Modern Gnosticism

I’ve been people watching for the last few months and I see a common problem – something I’d like to refer to as modern gnosticism.

Because our flesh is inherently flawed, we distrust the flesh.  Because we can now choose to retreat to the realm of the intellect through being plugged in to the internet, we pull ourselves away from reality.  This affects our ability to deal with reality.  As we draw ourselves away from others, from the life of the flesh, we forget that we need each other, flawed or not.    We forget that the flesh matters – that we cannot simply deny the flesh entirely, that we were made to enjoy the flesh – but within limits.

We’ve lost the pure mammalian reality of life in flesh suits – we don’t know how to touch other humans in non sexual ways, so we keep animals so we have *something* to touch, and our sex drives go off their rockers.  Women used to groom one another, men used to roughhouse.   Simple touch – a country dance, the rituals of chivalry, a game of tug of war – those things used to remind us (delightfully) of the difference between the sexes.  And humans need touch, from cradle to grave.   But we lost that casual touch, and now we don’t know how to touch at all.  Suddenly you have to give consent for a kiss…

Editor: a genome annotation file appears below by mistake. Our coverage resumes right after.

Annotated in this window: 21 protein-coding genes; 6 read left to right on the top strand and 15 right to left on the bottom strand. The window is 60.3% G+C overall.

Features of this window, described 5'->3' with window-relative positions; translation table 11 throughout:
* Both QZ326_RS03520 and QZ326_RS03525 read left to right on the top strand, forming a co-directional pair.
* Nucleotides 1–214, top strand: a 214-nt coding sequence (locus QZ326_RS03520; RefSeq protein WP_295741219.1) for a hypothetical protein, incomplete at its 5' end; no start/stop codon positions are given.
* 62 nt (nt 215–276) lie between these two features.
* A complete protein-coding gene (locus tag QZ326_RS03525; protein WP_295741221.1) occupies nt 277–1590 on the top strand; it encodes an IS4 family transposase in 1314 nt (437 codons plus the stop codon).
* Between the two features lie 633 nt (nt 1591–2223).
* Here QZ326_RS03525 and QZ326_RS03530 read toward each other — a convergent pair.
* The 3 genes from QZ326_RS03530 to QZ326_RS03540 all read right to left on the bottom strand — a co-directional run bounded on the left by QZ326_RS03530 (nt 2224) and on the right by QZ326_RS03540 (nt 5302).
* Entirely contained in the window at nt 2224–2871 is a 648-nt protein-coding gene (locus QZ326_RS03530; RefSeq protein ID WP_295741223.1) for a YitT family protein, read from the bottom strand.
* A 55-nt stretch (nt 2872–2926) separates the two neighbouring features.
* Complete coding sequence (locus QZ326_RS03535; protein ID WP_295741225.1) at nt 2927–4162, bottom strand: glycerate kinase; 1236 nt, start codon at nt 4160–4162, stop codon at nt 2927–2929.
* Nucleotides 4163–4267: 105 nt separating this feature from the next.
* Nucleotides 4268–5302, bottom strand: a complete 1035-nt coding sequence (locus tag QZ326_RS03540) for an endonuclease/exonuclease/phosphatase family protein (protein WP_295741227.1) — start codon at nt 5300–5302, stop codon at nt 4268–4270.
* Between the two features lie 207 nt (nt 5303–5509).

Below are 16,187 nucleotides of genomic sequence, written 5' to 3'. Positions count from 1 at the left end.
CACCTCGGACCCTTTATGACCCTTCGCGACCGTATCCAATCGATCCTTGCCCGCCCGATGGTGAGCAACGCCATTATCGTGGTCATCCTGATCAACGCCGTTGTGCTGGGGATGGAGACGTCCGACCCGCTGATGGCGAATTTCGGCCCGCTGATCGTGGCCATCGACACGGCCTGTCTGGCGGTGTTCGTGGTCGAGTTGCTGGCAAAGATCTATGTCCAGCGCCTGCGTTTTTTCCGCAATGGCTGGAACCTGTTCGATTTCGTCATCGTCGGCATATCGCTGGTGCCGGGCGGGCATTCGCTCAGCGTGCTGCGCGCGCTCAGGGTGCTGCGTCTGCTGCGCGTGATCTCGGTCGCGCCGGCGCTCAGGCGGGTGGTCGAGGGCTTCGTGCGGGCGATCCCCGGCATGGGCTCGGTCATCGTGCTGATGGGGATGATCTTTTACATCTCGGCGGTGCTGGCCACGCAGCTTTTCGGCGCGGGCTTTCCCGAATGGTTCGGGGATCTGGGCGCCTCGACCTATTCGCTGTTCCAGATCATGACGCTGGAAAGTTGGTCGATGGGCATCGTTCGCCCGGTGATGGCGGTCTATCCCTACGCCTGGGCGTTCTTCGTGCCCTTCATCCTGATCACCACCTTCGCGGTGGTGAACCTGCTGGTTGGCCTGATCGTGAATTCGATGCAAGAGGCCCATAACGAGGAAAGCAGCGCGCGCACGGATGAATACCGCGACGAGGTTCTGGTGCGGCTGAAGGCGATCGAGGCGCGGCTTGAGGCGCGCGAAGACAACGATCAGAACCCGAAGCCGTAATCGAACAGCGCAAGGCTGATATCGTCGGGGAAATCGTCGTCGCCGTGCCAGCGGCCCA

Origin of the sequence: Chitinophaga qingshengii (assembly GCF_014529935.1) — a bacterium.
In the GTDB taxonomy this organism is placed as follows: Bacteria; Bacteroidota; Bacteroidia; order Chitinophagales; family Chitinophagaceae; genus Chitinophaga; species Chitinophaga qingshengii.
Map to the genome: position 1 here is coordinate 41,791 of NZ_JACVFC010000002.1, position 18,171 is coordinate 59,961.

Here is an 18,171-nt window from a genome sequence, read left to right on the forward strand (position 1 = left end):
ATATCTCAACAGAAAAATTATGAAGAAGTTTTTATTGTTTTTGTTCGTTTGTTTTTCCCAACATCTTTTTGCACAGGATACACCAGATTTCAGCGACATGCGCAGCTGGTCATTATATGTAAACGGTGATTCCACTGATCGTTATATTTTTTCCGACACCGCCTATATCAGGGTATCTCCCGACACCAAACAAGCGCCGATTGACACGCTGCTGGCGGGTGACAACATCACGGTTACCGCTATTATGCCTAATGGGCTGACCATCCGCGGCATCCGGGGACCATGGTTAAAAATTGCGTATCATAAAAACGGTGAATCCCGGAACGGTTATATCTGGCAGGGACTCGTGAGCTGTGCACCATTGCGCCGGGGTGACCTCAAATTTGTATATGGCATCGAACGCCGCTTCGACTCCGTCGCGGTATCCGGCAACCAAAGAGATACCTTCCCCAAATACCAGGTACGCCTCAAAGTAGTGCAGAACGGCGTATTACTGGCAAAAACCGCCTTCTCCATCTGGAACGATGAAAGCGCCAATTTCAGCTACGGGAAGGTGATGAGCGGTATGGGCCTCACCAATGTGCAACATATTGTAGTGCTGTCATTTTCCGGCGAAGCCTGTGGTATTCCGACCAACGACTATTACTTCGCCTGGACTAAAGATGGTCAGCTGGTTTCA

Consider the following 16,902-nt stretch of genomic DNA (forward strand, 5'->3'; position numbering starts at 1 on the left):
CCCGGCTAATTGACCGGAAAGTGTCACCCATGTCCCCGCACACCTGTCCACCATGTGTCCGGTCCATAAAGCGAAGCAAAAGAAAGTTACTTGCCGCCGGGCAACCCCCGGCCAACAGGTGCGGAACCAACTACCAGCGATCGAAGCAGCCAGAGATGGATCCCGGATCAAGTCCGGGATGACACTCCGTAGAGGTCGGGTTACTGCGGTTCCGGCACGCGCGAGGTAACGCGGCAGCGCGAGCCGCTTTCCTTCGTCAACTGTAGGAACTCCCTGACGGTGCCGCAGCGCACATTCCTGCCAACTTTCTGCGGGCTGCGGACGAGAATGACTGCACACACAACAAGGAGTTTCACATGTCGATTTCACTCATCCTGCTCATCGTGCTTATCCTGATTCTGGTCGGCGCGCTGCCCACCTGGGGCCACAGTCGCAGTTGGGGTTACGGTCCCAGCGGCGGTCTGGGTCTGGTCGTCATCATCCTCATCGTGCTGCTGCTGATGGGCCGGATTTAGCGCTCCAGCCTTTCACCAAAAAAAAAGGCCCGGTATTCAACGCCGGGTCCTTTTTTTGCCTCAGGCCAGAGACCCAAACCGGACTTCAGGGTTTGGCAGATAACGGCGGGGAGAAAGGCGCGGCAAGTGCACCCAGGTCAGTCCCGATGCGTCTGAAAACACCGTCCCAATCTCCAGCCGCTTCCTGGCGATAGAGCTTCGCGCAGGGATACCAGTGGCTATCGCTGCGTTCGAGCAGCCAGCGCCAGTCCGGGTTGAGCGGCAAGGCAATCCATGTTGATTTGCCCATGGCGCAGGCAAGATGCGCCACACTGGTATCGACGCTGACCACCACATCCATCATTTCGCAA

We’ve lost the community of food, so we divide ourselves into those eating clean, those eating for comfort, and gastronomes.  Where is the simple breaking of bread among friends, with laughter?  Instead, we pour all our sensory desire into our mouths, making us obese or obsessed, with very little in between.   Food is the one place all our flesh desire ends up, it seems… the flesh *will* out, and everyone has to eat sometime.  And yet we admire those who evidently have overcome their flesh.

Where, for that matter, has laughter gone?   When was the last time you laughed with a real, live, friend?  Do you have real, live friends?  Do you know what the smell of their skin is?  What their hands feel like in yours?   The way they hold their faces when they’re angry or sad?

We are besieged by sound.  When do we get to listen to silence?  The modern world is always noisy, but how much of that noise do you actually *listen* to?  When do you sit, still and concentrating, to enjoy a musical performance?  No.  We drive with the radio on, watch TV while we eat, and layer noise upon noise.   We shield ourselves from the assault of noise by adding more noise.  We are constantly seeking aural input.  Why??

We like to pretend that only the life of the mind matters, that all this craziness going on around our bodies is irrelevant.

And the problem with that is that we ARE flesh.  Or at least we live in flesh, and always will.  (Yes, we get new fleshsuits – better fleshsuits – but still bodies that will be able to eat and hug and laugh).  We can’t separate out a problematic part of our nature and just ignore it.  And we can’t control all of it – we can’t control aging bodies or the behavior of others.  I can’t control the roar of a motorcycle gunning its engine outside my front door.  So then – do we learn to surf reality?  No, lately we pull ourselves away into virtual reality – it’s so much safer, after all.  We never have to deal with other humans, messy and complicated.